There are two types of folk metal bands from Finland. There are the happy, booze and sword-swinging types that are half power metal at their core, and there is the ugly. These are the bands that don't look or sound pretty. I think Turisas is the only Finnish band that sounds pretty but looks kinda scary. But then you have the ones who crawl out of the forest in the dead of winter and rub you absolutely raw with their sound as well. Moonsorrow is such a band. To say their sound is bleak is a bit understated. It's bleak in the way a grey twilight in late November above the Arctic Circle is. On first appearance it looks empty and barren, a lifeless snowscape where nothing stirs but the wind, but on closer look, an entire ecosystem exists in this harsh climate, one that most people could never become accustomed to. It's not for the weak.

The music on Jumalten Aika, like their previous six albums, perfectly captures that experience in audio form. There's a lot of life here but you have to struggle to find it. The songs here are all very long and take a lot of time to unfold. Patience is required to fully appreciate and savor this collection of music, moreso on this than their prior releases. There isn't much that's changed musically, but it's not as catchy. You won't always get the reward you're hoping for when listening to this.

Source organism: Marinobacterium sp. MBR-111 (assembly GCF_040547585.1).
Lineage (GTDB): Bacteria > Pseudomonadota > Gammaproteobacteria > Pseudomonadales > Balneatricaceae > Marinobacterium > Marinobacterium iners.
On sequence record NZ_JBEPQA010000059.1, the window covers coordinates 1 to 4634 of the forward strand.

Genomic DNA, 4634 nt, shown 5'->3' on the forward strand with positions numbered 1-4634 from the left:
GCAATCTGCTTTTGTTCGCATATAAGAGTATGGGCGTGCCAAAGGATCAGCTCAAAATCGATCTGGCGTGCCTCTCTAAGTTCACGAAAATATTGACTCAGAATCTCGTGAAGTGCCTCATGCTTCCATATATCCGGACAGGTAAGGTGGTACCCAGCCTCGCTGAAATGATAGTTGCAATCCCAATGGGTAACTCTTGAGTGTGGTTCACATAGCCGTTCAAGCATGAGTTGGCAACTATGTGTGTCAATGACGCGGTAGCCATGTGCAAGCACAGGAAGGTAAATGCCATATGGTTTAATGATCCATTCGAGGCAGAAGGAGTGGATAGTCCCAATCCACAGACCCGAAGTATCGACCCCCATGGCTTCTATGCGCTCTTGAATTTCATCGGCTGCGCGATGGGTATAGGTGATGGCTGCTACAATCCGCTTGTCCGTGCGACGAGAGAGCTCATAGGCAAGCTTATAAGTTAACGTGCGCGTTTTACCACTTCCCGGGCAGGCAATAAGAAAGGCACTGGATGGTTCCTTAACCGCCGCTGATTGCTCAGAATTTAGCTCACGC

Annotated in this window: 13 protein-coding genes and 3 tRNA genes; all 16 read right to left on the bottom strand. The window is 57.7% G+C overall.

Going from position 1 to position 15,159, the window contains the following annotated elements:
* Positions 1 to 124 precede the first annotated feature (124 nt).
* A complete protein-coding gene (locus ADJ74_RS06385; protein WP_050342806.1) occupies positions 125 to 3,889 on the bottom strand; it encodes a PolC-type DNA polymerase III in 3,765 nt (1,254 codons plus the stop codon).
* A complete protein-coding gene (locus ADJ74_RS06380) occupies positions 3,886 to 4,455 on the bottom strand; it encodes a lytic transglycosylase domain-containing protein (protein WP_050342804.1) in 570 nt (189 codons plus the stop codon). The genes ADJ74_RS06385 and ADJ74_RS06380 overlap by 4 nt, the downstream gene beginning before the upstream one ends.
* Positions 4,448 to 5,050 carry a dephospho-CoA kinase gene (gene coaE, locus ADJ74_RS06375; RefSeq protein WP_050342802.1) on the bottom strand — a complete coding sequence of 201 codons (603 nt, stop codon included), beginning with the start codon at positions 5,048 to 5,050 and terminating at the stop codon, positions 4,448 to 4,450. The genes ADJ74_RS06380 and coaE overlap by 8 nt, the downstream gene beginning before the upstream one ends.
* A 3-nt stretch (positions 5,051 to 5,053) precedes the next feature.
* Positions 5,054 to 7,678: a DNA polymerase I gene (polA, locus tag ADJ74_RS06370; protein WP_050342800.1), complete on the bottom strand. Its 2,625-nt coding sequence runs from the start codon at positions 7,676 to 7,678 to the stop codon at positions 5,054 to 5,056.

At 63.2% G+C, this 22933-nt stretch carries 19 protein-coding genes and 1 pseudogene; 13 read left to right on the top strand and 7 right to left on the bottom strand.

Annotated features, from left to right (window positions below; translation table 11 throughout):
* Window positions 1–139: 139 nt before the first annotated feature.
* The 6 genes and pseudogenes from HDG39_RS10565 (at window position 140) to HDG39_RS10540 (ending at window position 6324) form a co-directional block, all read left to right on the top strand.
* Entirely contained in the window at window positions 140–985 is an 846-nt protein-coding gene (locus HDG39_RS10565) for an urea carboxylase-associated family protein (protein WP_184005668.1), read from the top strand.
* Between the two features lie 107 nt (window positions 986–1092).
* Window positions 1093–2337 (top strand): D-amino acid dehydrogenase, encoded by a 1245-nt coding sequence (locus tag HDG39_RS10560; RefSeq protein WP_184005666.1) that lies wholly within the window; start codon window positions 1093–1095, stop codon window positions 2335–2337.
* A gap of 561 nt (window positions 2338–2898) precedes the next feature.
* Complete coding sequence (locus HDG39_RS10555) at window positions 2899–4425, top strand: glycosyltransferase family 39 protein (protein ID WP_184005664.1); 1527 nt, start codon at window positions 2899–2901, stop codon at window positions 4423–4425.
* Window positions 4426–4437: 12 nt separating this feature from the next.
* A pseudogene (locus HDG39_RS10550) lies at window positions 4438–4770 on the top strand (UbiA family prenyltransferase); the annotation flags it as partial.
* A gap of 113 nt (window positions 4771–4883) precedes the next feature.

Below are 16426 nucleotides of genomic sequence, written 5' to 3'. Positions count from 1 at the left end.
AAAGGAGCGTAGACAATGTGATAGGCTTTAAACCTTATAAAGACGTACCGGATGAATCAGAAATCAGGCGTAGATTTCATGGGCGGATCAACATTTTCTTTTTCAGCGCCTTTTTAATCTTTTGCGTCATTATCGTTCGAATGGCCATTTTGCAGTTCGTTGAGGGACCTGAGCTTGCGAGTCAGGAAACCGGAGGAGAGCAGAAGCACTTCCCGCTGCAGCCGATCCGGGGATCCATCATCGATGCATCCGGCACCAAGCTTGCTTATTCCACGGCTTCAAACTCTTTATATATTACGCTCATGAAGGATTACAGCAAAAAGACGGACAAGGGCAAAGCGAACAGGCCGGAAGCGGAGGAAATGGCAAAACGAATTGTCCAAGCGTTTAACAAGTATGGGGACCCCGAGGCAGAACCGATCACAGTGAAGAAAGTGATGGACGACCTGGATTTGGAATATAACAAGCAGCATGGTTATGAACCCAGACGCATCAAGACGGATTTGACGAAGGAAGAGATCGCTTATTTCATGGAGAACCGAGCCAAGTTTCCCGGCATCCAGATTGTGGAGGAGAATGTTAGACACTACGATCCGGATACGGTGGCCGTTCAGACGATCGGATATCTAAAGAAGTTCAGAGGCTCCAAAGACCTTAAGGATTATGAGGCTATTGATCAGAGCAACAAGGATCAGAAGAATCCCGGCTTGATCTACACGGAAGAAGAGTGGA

In fact, I had a hard time getting through it, because I felt like there was less warm blood coursing underneath the icy atmosphere. I don't want to say that's a bad thing, but maybe it's not quite my thing. As much as I do love that freezing cold feeling, eventually I want a cup of hot cocoa, and with Moonsorrow, there is no cocoa. There's just more cold.

Objectively speaking this is really good. It's another solid release for the Finnish pagans. However, it's not nearly as endearing or even somber as some of their earlier work, that slight lack of dimension makes this one a little harder for me to get into. It's a little more black than folk and there are a lot of great parts of these expansive and spiritual compositions, but it just doesn't hold me quite as much as Verisäkeet (2005) or Viides Luku – Hävitetty (2007). Still, they do pagan metal on their own terms, and it's up to the audience to meet them there. I've no doubt this will grow on me in time, or when my feelings better match the desolate moods that this record evokes.